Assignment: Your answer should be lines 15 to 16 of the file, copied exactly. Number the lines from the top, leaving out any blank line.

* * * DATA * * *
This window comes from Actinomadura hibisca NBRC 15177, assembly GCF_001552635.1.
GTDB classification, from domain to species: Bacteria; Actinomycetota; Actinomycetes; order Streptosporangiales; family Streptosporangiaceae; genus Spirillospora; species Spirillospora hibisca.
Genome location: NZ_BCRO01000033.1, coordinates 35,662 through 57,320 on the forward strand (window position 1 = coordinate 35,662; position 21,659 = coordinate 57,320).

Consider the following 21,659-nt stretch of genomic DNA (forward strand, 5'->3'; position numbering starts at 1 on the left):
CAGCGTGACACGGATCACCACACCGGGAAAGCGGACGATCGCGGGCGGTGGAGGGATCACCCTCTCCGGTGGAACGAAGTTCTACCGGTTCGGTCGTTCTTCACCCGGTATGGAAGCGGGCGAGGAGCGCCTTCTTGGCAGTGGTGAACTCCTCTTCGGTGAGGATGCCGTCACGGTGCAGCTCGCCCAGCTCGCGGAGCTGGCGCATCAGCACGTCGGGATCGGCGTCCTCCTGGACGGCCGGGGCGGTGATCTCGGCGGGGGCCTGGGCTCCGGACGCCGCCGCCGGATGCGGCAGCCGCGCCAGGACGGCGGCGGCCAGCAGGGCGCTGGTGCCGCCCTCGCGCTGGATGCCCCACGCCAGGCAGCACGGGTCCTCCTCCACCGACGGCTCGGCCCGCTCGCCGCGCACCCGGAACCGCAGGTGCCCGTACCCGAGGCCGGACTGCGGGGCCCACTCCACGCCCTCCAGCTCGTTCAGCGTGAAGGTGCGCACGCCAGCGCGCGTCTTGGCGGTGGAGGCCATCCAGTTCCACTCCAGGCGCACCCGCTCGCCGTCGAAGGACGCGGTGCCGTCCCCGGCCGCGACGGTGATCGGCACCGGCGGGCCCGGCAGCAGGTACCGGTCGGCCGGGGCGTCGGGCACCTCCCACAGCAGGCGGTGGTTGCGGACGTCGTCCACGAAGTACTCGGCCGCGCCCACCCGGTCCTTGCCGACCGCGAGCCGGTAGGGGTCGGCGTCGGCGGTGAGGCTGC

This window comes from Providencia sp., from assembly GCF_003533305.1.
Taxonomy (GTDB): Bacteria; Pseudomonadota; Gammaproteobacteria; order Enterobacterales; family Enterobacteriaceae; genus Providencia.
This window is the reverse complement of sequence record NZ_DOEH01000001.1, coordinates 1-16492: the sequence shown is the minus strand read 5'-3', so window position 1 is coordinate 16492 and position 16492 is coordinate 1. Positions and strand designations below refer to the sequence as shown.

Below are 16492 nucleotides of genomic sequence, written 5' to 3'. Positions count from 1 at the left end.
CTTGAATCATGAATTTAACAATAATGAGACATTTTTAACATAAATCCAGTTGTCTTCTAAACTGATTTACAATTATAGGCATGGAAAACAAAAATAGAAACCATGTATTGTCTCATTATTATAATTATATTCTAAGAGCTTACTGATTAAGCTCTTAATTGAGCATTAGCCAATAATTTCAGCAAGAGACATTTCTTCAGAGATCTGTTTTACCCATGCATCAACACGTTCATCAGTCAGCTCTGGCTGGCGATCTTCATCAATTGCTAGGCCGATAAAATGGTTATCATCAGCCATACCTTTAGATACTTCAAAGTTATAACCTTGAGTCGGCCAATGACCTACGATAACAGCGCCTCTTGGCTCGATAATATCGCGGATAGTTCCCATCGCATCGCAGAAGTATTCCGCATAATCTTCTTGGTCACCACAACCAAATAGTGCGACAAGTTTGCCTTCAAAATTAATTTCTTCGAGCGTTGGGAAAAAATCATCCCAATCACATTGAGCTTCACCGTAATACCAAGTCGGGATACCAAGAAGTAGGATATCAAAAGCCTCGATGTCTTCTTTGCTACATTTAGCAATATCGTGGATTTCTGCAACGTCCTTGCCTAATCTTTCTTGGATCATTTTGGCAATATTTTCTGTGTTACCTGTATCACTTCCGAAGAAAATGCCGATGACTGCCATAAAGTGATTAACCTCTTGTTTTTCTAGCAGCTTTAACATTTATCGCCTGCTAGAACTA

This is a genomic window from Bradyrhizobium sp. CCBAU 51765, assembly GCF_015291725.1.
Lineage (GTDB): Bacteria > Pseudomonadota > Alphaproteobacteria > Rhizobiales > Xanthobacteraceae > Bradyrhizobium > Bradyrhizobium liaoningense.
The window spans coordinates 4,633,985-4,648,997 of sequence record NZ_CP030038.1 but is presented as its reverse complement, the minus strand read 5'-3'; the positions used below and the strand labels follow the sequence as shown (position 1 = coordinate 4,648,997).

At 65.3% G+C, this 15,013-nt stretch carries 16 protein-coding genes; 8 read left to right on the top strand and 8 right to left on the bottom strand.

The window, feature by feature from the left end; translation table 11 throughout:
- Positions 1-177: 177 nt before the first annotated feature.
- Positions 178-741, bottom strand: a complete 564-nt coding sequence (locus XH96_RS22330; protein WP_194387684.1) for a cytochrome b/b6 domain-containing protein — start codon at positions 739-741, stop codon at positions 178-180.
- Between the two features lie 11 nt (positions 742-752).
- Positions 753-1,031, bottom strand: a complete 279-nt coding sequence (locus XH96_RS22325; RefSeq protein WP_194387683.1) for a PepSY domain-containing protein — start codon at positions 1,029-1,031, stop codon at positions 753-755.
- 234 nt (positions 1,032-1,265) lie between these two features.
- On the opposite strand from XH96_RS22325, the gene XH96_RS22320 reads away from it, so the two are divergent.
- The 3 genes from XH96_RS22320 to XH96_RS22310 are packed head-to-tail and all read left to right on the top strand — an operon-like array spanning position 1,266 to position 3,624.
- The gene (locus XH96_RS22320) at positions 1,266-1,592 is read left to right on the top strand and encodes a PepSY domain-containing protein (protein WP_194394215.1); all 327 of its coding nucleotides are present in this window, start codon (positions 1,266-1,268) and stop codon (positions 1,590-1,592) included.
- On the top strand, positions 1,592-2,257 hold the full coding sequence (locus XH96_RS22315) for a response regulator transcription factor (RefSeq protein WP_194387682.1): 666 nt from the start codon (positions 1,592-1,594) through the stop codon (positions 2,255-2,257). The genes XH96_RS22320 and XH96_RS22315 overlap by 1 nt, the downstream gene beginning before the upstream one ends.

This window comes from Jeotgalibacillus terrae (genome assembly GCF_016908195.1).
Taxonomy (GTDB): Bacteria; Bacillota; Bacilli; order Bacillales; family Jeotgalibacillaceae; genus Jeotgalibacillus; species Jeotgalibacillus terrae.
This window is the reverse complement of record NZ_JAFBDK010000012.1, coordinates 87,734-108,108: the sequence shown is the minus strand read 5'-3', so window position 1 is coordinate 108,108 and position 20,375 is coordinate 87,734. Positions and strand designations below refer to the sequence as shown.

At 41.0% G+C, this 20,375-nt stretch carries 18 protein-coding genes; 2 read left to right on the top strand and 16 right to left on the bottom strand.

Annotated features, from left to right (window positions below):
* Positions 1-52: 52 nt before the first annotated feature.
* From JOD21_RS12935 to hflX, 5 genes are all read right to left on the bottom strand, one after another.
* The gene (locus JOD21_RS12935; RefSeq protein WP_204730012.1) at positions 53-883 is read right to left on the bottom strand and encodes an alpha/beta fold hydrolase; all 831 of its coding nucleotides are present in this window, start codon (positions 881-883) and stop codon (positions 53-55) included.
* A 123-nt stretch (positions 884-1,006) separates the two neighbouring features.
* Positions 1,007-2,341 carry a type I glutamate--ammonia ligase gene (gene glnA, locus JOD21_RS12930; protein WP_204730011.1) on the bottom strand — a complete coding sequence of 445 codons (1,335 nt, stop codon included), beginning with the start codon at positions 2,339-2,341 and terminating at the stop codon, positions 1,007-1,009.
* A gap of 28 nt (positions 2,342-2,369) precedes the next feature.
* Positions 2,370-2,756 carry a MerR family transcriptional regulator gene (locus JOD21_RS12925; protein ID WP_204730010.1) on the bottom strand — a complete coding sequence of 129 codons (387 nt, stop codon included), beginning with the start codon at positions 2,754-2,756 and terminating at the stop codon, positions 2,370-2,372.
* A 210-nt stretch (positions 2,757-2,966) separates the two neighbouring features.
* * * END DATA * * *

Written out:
The window, feature by feature from the left end; translation table 11 throughout:
- Positions 1-177: 177 nt before the first annotated feature.